So I am sitting outside my son’s new preschool waiting for him. I have been waiting for my son for years, sitting in waiting rooms as he finishes therapy. But this is different. This is school.
When I left him this morning, he clung to my leg asking, or rather pleading, “Mommie stay?”
I said goodbye and then spied through the window. I could see his little body shaking as he cried sitting for morning meeting, his lips quivering.
He was soon fine. I, however, was crushed.
I did not expect this. He has been going to a program for a year and a half where I had been dropping him off with relatively few problems. Sometimes he cried, but most of the time it seemed he would almost give me a see-ya-mom- don’t-let-door-hit-ya-on-the-way-out kind of glance.
And I was happy for the ease of it, happy that he liked where I was bringing him, happy that I could enjoy my down time without worrying about him.
Well the not worrying about him part is over.
I am a mess. I know it would be concerning if he were very comfortable at his new school after only six days. I remind myself that it is developmentally appropriate for him to have this kind of separation anxiety, that is what the books and experts say. But what they don’t say is how awful it is when you willingly leave your child in someone else’s care as he is screaming for you and peeling him off your leg as you walk out the door, his body heaving.
As I get him dressed in the morning, he fights putting on his shoes, an epic battle brewing, saying, “No school!”
I am torn about sending my baby off to something he does not like and knowing it will be good for him. There will be plenty of things in life he will have to do that he will not like, math tests, piano practice, homework, but at 3?
To be honest, though, how do I know if he likes it or not?
When at camp or college and you call your folks, home sick, desperate, your parents do not then see when you gather yourself up and head down the hall and plop on someone’s couch and make a friend. They only hear the longing.
I hear that he is soon fine after I leave him and I am relieved.
But then I think he is not legally mandated to attend school until he is 6. I could take him out and travel to the Grand Canyon on a massive road trip teaching him about geography and history and then heading to South America and eventually Australia and then around the world so some day he could tell the story of his interesting but off-beat childhood.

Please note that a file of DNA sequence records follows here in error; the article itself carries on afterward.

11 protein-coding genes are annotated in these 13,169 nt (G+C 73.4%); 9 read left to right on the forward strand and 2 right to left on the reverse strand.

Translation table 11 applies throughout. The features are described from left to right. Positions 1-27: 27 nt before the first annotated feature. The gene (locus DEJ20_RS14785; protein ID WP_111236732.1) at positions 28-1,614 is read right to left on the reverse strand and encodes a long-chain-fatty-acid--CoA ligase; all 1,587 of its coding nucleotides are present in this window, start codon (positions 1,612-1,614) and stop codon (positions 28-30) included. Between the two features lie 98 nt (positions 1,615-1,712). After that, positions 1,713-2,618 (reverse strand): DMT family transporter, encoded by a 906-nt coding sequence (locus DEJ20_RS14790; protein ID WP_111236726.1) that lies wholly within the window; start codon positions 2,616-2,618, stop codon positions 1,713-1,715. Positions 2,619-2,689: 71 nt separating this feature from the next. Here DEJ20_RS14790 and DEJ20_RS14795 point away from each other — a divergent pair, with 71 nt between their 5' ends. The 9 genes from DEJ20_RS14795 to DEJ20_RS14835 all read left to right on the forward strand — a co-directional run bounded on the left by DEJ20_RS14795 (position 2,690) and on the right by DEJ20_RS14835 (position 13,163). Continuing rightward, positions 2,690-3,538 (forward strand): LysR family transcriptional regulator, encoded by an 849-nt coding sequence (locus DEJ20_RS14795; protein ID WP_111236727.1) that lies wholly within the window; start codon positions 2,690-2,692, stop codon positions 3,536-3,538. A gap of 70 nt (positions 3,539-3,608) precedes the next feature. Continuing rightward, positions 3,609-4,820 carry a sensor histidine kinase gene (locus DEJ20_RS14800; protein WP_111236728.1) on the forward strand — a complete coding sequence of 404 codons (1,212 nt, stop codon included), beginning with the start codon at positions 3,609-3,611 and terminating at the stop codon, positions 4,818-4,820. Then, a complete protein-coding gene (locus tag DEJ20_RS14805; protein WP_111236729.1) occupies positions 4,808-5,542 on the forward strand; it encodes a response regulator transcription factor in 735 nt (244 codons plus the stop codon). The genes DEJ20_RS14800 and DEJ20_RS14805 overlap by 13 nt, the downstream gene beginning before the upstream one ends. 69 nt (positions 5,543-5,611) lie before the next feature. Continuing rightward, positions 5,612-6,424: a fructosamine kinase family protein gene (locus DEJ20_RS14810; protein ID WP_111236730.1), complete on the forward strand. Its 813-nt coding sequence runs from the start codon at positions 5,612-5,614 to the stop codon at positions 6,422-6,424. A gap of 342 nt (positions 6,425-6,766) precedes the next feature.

Clearly it is me, not him, who is the most anxious. I was in charge before. Now, he goes to school every day for another 15 years at least. And it seems besides where he attends, I have no say in the matter. I have no say if he has friends, if he is comfortable, if the teacher is good, if the girl he wants to go to prom with says yes, if he is picked on, or even worse, if he is the one who is mean.
I know I have control in how I parent him, what I teach him, show him. But he is heading out into this school world without me by his side. And I know I am getting way ahead of myself, but he will eventually step out into the whole world away from me and I feel the tear. I grew him in my body. We are intertwined and now he is, with little steps that seem bigger to me each and every day, creating his own person, his own identity. That is the goal of parenting, to have him be self sufficient, to not need me. But what if I still need him?
The ironic thing is I couldn’t wait to have all of this “free” time. I was going to work out, write, see friends and finally keep a tidy house. Instead, I am a worried mess sitting outside his school in my car planning our mule ride down the Grand Canyon.
I watch him through the window, and though the morning started with tears, I see him sitting and playing, just like all of the other kids. I see him talking during morning meeting, pointing to kids’ pictures on the wall, knowing their names. I glimpsed that they would become his friends. He was invited to a classmate’s birthday party.
When I pick him up he comes racing through the doors into my arms, big smile on his face, almost knocking me to the ground and I know that in those three hours that we were apart that he was fine and not fine and everything in between, and every day he will be more fine than not fine, just like his mommy.
Rachel Zients Schinderman lives in Santa Monica with her family. She can be reached at Rachel@mommiebrain.com.